Indicate by check mark whether the registrant (1) has filed all reports required to be filed by Section 13 or 15(d) of the Securities Exchange Act of 1934 during the preceding 12 months (or for such shorter period that the registrant was required to file such reports), and (2) has been subject to such filing requirements for the past 90 days. Yes x    No ¨

Indicate by check mark whether the registrant has submitted electronically and posted on its corporate Web site, if any, every Interactive Data File required to be submitted and posted pursuant to Rule 405 of Regulation S-T during the preceding 12 months (or for such shorter period that the registrant was required to submit and post such files). Yes ¨ No ¨

Indicate by check mark if disclosure of delinquent filers pursuant to Item 405 of Regulation S-K (§229.405 of this chapter) is not contained herein, and will not be contained, to the best of the registrant’s knowledge, in definitive proxy or information statements incorporated by reference in Part III of this Form 10-K or any amendment to this Form 10-K. x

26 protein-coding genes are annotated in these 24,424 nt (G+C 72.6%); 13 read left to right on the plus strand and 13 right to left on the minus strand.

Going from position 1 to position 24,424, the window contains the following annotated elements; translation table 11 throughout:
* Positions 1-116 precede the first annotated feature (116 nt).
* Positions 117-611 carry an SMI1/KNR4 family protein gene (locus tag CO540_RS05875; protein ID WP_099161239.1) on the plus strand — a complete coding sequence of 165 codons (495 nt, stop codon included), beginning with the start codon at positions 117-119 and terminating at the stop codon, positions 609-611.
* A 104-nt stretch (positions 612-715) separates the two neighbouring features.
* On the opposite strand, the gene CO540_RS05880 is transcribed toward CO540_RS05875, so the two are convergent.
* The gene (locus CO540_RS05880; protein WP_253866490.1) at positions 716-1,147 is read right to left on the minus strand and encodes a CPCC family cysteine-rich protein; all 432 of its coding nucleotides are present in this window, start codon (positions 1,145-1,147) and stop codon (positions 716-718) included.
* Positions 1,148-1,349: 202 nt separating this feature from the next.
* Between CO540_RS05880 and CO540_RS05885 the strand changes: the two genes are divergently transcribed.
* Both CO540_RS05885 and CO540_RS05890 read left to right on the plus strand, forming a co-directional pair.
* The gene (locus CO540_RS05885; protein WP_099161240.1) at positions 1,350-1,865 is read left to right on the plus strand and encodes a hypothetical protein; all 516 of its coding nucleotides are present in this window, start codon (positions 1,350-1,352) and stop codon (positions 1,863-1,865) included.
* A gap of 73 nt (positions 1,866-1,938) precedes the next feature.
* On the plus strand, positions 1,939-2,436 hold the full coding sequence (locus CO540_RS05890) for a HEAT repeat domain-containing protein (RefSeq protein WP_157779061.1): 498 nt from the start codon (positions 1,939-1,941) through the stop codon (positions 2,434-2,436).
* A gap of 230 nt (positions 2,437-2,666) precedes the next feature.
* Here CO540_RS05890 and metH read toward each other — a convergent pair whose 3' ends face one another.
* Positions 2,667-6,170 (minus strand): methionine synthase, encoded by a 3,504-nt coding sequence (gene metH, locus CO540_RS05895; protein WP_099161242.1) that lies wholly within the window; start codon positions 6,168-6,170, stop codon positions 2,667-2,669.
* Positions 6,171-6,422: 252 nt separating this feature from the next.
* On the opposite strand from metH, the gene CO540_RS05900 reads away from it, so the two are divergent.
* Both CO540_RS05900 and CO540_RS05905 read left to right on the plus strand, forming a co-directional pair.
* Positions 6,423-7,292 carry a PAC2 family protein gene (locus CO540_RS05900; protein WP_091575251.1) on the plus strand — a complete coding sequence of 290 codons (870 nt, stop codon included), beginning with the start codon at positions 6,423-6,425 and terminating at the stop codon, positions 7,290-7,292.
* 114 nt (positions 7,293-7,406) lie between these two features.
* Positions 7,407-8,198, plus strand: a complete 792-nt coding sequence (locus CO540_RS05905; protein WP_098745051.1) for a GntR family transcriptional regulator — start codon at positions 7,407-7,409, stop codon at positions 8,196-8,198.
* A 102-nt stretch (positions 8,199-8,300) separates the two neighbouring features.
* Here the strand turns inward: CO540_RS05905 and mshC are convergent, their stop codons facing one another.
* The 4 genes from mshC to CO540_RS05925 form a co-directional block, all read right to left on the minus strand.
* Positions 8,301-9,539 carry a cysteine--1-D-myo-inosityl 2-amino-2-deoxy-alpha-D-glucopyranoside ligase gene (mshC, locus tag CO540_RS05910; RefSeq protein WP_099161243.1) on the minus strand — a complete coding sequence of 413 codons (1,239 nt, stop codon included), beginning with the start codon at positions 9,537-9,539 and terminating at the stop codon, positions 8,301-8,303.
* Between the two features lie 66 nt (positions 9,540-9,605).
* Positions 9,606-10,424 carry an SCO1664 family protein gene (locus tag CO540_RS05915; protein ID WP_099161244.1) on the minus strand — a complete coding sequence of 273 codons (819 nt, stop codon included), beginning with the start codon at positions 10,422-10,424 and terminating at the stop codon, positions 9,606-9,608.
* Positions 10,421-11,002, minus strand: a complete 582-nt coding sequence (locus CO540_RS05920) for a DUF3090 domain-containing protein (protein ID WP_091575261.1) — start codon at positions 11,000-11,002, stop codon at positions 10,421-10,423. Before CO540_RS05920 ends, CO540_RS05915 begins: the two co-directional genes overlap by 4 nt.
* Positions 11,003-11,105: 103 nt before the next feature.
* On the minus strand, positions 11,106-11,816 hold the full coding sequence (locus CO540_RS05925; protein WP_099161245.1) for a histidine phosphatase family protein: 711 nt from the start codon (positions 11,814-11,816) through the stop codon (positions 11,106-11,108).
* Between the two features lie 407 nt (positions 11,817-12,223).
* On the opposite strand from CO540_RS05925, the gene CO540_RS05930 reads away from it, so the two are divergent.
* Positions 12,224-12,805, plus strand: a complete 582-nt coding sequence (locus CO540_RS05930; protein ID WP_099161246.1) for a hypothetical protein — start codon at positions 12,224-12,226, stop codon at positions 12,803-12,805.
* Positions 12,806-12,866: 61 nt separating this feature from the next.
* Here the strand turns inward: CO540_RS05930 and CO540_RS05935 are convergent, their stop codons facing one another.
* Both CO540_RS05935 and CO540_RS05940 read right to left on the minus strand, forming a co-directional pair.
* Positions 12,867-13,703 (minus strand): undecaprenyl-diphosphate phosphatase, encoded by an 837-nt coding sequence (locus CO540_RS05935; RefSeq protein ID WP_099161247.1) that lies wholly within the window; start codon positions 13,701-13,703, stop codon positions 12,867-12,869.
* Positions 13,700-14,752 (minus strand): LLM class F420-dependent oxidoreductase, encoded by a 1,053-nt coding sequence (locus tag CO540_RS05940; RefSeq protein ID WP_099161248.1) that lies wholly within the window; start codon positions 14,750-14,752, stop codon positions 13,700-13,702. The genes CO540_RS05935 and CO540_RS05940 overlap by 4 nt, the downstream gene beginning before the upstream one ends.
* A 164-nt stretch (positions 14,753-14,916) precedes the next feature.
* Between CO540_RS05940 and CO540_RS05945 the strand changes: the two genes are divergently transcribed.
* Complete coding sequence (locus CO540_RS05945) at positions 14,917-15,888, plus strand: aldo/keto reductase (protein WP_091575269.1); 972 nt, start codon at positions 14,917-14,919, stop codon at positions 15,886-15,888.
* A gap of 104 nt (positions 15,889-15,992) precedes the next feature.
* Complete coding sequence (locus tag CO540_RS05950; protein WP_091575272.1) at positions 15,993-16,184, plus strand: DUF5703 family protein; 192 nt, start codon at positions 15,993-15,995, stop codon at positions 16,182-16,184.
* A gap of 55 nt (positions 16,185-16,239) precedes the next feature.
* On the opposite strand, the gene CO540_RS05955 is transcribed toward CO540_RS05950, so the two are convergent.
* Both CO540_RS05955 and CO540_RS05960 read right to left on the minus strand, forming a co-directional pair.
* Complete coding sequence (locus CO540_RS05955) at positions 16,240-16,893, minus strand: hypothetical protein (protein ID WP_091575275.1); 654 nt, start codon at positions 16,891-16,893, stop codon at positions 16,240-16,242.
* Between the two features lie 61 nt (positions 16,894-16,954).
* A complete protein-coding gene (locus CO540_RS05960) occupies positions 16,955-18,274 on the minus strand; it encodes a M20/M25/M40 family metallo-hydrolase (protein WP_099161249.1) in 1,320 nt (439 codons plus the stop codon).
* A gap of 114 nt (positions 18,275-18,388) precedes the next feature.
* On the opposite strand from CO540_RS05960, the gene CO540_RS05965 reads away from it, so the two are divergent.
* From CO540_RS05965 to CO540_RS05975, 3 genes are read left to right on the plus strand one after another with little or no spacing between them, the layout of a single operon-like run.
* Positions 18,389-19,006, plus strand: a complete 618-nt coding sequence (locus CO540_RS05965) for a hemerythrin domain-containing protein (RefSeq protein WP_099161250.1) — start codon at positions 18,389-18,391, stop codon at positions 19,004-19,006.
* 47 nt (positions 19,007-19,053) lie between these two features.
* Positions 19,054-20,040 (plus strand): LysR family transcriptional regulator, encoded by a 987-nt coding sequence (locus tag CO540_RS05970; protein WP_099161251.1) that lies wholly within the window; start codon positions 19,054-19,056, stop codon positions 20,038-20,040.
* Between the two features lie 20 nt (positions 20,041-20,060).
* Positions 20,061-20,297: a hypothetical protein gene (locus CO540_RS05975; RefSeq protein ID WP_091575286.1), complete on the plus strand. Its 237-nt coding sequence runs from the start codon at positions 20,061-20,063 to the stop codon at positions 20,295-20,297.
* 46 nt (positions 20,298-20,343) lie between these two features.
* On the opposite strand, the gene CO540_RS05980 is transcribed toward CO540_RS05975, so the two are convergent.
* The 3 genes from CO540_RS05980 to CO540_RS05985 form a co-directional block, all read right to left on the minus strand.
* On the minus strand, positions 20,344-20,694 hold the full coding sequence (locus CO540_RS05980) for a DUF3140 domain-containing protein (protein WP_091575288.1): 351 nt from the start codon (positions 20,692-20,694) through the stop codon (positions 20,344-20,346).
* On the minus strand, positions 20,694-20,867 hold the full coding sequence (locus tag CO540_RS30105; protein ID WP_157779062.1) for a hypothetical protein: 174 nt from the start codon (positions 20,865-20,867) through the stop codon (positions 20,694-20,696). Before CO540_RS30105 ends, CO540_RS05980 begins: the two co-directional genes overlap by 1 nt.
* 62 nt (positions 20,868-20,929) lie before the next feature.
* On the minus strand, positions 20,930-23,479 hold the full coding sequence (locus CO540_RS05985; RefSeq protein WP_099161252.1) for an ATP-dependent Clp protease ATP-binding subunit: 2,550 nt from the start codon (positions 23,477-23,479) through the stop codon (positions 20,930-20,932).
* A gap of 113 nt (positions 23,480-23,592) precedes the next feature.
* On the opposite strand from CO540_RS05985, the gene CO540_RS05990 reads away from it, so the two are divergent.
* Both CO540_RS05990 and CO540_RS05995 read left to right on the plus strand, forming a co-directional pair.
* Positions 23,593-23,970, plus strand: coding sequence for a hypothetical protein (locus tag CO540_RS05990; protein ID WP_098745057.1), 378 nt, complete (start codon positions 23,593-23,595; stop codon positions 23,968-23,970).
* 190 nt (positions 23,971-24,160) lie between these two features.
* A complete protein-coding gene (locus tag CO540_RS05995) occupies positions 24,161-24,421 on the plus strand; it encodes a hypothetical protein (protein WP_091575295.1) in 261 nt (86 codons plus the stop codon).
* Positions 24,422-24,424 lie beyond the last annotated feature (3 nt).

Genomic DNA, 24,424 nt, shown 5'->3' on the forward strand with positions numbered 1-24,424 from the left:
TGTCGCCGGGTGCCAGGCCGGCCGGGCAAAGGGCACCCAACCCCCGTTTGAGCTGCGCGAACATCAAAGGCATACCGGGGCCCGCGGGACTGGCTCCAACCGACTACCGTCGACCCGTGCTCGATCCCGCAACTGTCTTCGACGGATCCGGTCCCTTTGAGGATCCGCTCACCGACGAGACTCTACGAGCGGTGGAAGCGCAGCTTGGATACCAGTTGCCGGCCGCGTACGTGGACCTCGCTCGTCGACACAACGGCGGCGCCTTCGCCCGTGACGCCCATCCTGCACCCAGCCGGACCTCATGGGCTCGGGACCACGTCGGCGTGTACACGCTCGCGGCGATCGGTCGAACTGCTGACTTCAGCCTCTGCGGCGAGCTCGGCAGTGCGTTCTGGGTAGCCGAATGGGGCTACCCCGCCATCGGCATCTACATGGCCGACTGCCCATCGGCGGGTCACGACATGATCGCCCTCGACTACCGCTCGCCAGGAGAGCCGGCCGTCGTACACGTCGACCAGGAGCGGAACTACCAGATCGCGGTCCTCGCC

Indicate by check mark whether the registrant is a large accelerated filer, an accelerated filer, a non-accelerated filer, or a smaller reporting company. See definitions of “large accelerated filer”, “accelerated filer”, and “smaller reporting company” in Rule 12b-2 of the Exchange Act.
Large accelerated filer ¨
 
Accelerated filer ¨
Non-accelerated filer x (Do not check if a smaller reporting company)
 
Smaller reporting company ¨

Indicate by check mark whether the registrant is a shell company (as defined in Rule 12b-2 of the Act). Yes o No x